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Session: Multi-Disciplinary: Imaging for Treatment Planning [Return to Session]

Using the Planning CT Scan for Pixel-To-Pixel Corrections of Cherenkov Intensity for Dose Imaging

R Hachadorian1*, D Gladstone1,2, M Jermyn3, P Bruza1,3, R Zhang1,2, L Jarvis1,2, B Pogue1,3, (1) Dartmouth College, Hanover, NH, (2) Dartmouth-Hitchcock Med. Ctr., Lebanon, NH, (3) DoseOptics LLC, Lebanon, NH.


SU-IePD-TRACK 3-7 (Sunday, 7/25/2021) 5:30 PM - 6:00 PM [Eastern Time (GMT-4)]

Purpose: The Cherenkov light emitted during radiotherapy provides a useful measure of the dose delivered to the patient’s superficial tissues, yet variability between patients and treated sites contributes a substantial amount of nonlinearity to the Cherenkov light-to-dose relationship. This work developed a means of correcting for patient tissue properties and highly-attenuating features (localized vasculature, areola etc.) in breast cancer patients using the planning CT. A secondary application to correct for intra-fractional changes from erythema was examined.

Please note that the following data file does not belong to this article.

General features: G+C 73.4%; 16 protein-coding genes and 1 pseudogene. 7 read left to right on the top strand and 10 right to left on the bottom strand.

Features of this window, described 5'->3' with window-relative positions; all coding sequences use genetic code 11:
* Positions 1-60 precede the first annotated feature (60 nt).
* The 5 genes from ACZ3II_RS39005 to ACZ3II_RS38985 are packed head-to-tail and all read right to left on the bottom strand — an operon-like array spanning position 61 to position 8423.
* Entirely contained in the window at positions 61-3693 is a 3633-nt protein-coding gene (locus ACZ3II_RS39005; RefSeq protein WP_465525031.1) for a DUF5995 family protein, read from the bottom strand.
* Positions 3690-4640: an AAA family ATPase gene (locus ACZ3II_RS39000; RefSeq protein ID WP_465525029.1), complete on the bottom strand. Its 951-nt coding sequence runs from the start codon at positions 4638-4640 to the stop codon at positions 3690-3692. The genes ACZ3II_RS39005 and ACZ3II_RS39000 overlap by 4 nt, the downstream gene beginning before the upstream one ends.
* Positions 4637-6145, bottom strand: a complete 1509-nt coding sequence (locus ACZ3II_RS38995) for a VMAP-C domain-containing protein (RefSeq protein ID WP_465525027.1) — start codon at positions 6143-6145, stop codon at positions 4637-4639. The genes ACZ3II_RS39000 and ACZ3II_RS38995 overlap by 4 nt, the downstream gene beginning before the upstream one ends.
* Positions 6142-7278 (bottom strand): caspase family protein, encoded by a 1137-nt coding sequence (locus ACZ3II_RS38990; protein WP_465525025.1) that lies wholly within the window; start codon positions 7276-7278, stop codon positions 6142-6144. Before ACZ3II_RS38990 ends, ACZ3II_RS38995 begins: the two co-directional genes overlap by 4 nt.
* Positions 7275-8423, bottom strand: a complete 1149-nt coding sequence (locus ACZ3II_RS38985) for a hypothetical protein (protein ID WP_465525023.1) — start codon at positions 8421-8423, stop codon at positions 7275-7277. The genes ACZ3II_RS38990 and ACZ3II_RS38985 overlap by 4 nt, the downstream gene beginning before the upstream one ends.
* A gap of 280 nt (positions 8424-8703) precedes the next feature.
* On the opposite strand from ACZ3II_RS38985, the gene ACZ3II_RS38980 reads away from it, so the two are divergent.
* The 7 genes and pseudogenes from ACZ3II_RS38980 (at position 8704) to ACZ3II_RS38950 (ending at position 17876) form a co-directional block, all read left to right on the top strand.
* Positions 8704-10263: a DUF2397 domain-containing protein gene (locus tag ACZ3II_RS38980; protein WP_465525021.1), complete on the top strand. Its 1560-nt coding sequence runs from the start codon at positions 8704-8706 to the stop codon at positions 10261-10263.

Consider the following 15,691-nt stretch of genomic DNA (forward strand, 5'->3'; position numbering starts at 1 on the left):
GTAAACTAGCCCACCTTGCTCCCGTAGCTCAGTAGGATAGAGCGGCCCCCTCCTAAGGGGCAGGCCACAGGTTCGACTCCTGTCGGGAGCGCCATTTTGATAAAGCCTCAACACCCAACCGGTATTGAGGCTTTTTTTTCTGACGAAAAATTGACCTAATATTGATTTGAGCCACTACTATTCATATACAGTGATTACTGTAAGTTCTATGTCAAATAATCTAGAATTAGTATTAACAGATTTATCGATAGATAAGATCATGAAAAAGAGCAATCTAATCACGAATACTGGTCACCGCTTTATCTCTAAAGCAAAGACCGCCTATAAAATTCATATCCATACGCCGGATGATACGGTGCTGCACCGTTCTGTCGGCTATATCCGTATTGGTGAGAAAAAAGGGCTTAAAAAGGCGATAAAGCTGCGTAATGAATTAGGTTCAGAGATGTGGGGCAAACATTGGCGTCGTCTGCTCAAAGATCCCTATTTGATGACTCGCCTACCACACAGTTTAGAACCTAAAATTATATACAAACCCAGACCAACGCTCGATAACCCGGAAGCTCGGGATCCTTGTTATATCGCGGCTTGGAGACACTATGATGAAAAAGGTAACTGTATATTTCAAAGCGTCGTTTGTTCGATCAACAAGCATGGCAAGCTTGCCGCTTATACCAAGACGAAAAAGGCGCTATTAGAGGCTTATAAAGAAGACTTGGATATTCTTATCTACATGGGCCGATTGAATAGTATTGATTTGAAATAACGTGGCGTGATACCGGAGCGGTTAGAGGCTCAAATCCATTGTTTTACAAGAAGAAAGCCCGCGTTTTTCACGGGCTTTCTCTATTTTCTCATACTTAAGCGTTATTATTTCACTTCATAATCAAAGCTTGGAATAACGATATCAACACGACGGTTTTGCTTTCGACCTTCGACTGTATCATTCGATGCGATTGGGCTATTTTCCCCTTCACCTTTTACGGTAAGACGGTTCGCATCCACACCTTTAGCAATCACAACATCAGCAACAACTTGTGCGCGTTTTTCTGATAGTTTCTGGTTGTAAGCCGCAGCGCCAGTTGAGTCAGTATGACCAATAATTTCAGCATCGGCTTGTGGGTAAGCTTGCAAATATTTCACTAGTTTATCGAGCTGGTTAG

Methods: The average CT# was projected on a spatial mapping of the patient and co-registered to the Cherenkov image. Both 6MV/10MV beams were used in clinical treatment, and Cherenkov cameras mounted on the ceiling recorded emission images from all fractions of n = 13 patients. An updated correction model was generated to map the CT/Cherenkov light relationship, which was used to introduce point-to-point corrections of each Cherenkov image. The coefficient of variation (COV), σ/μ was used as a metric of success.

Results: Variation diminished from 30.3% to 18.8% in 6MV beams, and in 10 MV beams was reduced from 30.5% to 12.6%. The linear regression for uncorrected Cherenkov intensities with respect to dose for 6 MV beams became stronger, from R² = 0.59 uncorrected, to a corrected value of R² = 0.81, and in 10 MV beams, uncorrected R² = 0.72 was corrected to R² = 0.92, gaining substantial linearity even in highly attenuating regions. It was also shown that the background image, acquired in tandem with the Cherenkov image, could be used to correct for signal loss from erythema.

Conclusion: A substantial increase in light-to-dose linearity was introduced by calibrating for attenuation from surface-rendered CT scan image data. This was successful for both inter-patient tissue differences and challenging highly attenuating features. Lastly, a new means of correcting for inter-fractional optical changes was examined.

Funding Support, Disclosures, and Conflict of Interest: Authors Prof. Brian Pogue, Prof. M Jermyn, Prof. P. Bruza and Dr. Lesley Jarvis M.D. have competing interests with DoseOptics LLC, a company that manufactures Cherenkov cameras used to monitor radiation therapy.



    Breast, Optical Dosimetry, In Vivo Dosimetry


    TH- Radiation Dose Measurement Devices: optical/photoacoustic/Cerenkov dosimetry

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